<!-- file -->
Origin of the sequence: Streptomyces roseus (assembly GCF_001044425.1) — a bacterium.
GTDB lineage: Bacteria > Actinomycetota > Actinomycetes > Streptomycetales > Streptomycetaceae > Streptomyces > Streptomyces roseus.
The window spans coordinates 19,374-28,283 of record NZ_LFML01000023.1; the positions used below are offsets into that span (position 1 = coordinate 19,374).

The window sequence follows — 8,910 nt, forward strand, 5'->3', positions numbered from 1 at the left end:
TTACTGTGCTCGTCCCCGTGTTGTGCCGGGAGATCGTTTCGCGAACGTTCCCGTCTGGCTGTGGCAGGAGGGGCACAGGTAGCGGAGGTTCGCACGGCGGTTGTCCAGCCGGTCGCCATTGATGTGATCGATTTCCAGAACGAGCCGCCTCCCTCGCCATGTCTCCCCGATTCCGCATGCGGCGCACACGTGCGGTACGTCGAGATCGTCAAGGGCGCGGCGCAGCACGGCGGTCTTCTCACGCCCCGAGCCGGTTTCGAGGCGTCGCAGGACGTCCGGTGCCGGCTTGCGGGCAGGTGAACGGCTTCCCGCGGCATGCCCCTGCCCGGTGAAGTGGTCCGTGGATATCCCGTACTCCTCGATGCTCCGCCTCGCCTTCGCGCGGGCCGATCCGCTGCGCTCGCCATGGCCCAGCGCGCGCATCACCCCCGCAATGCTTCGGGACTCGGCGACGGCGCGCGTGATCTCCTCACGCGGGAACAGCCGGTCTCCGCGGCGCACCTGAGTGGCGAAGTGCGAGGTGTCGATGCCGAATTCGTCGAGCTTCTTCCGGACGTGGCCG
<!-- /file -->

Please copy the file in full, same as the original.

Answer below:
Origin of the sequence: Streptomyces roseus (assembly GCF_001044425.1) — a bacterium.
GTDB lineage: Bacteria > Actinomycetota > Actinomycetes > Streptomycetales > Streptomycetaceae > Streptomyces > Streptomyces roseus.
The window spans coordinates 19,374-28,283 of record NZ_LFML01000023.1; the positions used below are offsets into that span (position 1 = coordinate 19,374).

The window sequence follows — 8,910 nt, forward strand, 5'->3', positions numbered from 1 at the left end:
TTACTGTGCTCGTCCCCGTGTTGTGCCGGGAGATCGTTTCGCGAACGTTCCCGTCTGGCTGTGGCAGGAGGGGCACAGGTAGCGGAGGTTCGCACGGCGGTTGTCCAGCCGGTCGCCATTGATGTGATCGATTTCCAGAACGAGCCGCCTCCCTCGCCATGTCTCCCCGATTCCGCATGCGGCGCACACGTGCGGTACGTCGAGATCGTCAAGGGCGCGGCGCAGCACGGCGGTCTTCTCACGCCCCGAGCCGGTTTCGAGGCGTCGCAGGACGTCCGGTGCCGGCTTGCGGGCAGGTGAACGGCTTCCCGCGGCATGCCCCTGCCCGGTGAAGTGGTCCGTGGATATCCCGTACTCCTCGATGCTCCGCCTCGCCTTCGCGCGGGCCGATCCGCTGCGCTCGCCATGGCCCAGCGCGCGCATCACCCCCGCAATGCTTCGGGACTCGGCGACGGCGCGCGTGATCTCCTCACGCGGGAACAGCCGGTCTCCGCGGCGCACCTGAGTGGCGAAGTGCGAGGTGTCGATGCCGAATTCGTCGAGCTTCTTCCGGACGTGGCCG